Tales of the Rampant Coyote

Adventures in Indie Gaming!

Indie Innovation Spotlight: Depths of Peril

Posted by Rampant Coyote on May 23, 2012

Sooner or later, I’m bound to do one of these spotlights about a game I’ve already talked a ton about before. I figured I might as well get it over with and spotlight a favorite of mine that I’ve already spilled plenty of virtual ink over in the past. But hey, it’s been a while. And with the news that last week Diablo III broke all PC sales records and became the fastest-selling PC game in history (and here all the games websites have been telling me that the PC as a gaming platform was on the decline…), I figured today would be a good day to talk about one of the more innovative indie games that have emerged from Diablo‘s legacy.

Depths of Peril, by Soldak Entertainment

What Is It?

Depths of Peril was the freshman effort by Soldak Entertainment (which is, like many indie studios, pretty much a one-man-shop plus contractors, run by mainstream biz vet and overall cool guy Steven Peeler).  Released in 2007, it’s an action-RPG strongly rooted in the Diablo style. There are four standard classes (Warrior, Priest, Rogue, and Wizard), dynamically generated outdoors and dungeon areas, a decent number of monsters for an indie title, and of course the monsters can scale up in level as you increase power. As you advance, you also get the ability to choose some special difficulty options – like hardcore mode, loner mode, or several levels of world difficulty.

And items. Depths of Peril has plenty of items, as a Diablo-style action-RPG should.  Common items, rare items, unique items, the usual suspects.  Every time you level, you can increase your stats and buy (if you have enough money and earned skill points) increases in various skills and powers in several categories. They aren’t really a skill “tree,” but rather collections of abilities related by theme, of varying costs.

Quest-givers and merchants abound (even occasionally found in the wilderness and dungeons), with a never-ending supply of quests to accomplish and items to purchase – though of course, most of the time you’ll be selling tons of picked-up treasures to them rather than buying their wares.

All-in-all, as Diablo-style games are concerned, Depths of Peril hits all the marks. While it lacks the polish of its bigger-budget kin, it’s still a decent-looking, very fun-playing indie action-RPG title. If this was all there was to the game, I’d not hesitate to recommend it to fans of the sub-genre. But I wouldn’t be overly enthusiastic either. This is all very competently done, but we’ve seen it all before. And to be honest, if you just wanted to play Depths of Peril as a straight-up Diablo-like, you can do that and have a pretty good time playing it.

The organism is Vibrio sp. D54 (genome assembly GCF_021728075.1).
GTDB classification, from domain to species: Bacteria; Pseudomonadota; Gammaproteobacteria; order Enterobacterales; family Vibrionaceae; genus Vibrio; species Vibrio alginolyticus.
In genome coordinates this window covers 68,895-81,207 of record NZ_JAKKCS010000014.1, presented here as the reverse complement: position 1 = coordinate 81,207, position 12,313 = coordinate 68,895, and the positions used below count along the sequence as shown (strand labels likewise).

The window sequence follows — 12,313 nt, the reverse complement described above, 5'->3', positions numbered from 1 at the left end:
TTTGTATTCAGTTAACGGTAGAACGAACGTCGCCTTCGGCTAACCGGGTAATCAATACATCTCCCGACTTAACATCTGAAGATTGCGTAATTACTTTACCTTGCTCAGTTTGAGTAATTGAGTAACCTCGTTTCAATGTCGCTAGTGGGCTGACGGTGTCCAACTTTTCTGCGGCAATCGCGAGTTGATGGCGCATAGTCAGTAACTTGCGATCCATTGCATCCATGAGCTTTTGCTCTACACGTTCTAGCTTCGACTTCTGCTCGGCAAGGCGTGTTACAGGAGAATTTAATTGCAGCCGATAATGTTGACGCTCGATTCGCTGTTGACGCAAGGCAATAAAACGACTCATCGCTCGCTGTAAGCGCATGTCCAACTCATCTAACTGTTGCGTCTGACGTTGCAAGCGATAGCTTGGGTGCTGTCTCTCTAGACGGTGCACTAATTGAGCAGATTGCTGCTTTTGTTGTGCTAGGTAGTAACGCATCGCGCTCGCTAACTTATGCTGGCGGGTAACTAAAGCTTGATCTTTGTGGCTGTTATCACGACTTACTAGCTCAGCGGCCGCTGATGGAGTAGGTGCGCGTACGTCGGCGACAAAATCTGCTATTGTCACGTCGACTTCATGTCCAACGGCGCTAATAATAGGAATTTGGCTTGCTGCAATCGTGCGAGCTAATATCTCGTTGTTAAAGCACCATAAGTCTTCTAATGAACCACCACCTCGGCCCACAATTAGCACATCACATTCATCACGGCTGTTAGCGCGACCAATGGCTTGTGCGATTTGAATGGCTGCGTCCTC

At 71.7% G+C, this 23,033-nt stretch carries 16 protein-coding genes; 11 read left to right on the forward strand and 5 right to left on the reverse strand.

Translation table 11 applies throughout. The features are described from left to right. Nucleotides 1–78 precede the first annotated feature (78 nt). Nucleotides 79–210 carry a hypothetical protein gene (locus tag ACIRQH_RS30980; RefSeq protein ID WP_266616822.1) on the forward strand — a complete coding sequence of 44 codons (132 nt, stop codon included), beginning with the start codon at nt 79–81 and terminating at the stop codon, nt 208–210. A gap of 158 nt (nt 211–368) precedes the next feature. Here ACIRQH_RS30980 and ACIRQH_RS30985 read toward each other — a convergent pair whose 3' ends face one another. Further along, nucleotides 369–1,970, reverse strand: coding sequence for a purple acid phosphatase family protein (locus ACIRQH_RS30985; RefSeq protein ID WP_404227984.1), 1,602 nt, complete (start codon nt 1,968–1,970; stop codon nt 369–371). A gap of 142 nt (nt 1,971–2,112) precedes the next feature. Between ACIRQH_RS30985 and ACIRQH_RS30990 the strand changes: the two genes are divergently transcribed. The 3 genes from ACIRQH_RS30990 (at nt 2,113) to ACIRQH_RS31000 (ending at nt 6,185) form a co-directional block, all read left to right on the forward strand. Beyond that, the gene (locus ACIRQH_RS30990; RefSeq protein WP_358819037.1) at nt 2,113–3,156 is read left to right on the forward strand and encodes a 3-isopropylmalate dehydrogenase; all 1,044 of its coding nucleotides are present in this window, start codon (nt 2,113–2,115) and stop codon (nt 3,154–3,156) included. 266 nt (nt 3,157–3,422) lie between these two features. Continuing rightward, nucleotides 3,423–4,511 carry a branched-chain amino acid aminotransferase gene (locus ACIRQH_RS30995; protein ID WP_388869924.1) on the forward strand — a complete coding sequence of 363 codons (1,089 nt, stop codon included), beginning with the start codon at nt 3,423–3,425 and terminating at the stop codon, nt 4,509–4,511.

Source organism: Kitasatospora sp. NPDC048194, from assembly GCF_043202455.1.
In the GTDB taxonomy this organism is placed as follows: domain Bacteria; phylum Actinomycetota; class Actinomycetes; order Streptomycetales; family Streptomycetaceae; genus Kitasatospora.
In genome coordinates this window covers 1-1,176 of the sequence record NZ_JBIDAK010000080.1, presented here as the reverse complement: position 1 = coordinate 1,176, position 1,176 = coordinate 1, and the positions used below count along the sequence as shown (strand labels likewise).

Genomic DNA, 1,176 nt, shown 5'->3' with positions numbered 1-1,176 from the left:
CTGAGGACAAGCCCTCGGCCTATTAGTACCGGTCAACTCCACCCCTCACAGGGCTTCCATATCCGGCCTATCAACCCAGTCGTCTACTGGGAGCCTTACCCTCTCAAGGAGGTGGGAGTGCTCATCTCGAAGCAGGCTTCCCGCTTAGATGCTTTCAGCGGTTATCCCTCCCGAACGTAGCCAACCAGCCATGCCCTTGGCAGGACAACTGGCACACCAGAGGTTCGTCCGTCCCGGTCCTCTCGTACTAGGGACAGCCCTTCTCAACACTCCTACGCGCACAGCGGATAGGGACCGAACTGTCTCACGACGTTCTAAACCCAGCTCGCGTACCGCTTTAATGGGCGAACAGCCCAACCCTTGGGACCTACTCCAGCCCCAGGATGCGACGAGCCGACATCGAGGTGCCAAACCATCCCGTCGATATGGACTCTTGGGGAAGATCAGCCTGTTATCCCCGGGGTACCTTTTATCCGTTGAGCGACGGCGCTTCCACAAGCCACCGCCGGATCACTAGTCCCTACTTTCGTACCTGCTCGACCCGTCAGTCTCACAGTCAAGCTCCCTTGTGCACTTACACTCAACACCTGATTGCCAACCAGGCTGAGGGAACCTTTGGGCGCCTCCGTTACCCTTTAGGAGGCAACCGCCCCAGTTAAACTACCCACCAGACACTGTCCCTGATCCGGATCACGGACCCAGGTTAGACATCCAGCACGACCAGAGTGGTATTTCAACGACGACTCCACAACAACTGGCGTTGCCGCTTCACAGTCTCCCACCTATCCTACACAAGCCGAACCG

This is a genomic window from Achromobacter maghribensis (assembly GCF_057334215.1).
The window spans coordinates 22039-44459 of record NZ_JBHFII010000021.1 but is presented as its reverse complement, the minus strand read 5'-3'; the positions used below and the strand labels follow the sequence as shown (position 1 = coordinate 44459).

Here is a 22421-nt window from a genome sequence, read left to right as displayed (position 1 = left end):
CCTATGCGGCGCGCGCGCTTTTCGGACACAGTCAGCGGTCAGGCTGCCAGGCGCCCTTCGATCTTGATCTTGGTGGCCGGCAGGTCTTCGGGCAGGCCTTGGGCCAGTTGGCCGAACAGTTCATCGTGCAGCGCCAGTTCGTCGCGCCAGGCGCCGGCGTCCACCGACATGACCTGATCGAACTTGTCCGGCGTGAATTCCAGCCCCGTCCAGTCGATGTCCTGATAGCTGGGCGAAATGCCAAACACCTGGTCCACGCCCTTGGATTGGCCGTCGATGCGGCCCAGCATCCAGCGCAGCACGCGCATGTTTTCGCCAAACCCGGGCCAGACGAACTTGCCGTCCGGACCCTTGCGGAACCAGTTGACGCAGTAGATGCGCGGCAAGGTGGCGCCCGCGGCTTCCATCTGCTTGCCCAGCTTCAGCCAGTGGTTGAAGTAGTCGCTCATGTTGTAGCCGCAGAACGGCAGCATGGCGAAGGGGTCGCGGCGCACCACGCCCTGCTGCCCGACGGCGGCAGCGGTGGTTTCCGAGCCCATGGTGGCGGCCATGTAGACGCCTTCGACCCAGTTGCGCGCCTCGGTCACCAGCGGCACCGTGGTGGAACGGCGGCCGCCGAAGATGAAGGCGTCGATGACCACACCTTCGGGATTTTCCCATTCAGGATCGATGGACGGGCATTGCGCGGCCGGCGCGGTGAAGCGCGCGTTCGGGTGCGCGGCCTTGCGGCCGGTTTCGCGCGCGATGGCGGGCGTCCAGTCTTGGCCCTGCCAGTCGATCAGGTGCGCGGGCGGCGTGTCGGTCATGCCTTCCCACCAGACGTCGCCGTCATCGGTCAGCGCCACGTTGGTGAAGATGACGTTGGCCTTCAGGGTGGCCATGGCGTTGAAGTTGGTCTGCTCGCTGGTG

Where other games (including much bigger-budget titles) leave off, Depths of Peril is really only getting started.

What Makes It Stand Out?

The ARPG formula is really just a foundation for Depths of Peril. While other games might layer a storyline with expensive cinematics on this and call it a complete game, Depths of Peril layers on a massive dynamic world system, and then a whole ‘nother strategy game on top of that.

We’ll start with the dynamic world thing, as that’s kinda become Soldak’s focus in subsequent titles. In most RPGs, you might get a quest to defeat a boss monster. Maybe the boss monster has been dynamically generated.  Cool enough, but that’s it. The quests are conventional, but mostly meaningless. In many games, you can’t even fail the quest – though you may be able to drop them. The quest just gives you an activity to do, but is otherwise static.

In Depths of Peril, the quests may impact the world in some way, and can progress and escalate. A quest to quell an uprising of enemies, if left idle long enough, can escalate to a boss taking leadership of the uprising, to a boss creating some powerful minions, to an attack on the town of Jorvik that you are supposed to be defending. A poisoned water supply can lead to venders and quest-givers dying and being unavailable. A thief in town may deplete the town of its merchandise for sale. And so on.  And even if the quest hasn’t had a chance to escalate, you may be beaten to its conclusion by your rivals. More on this in a bit.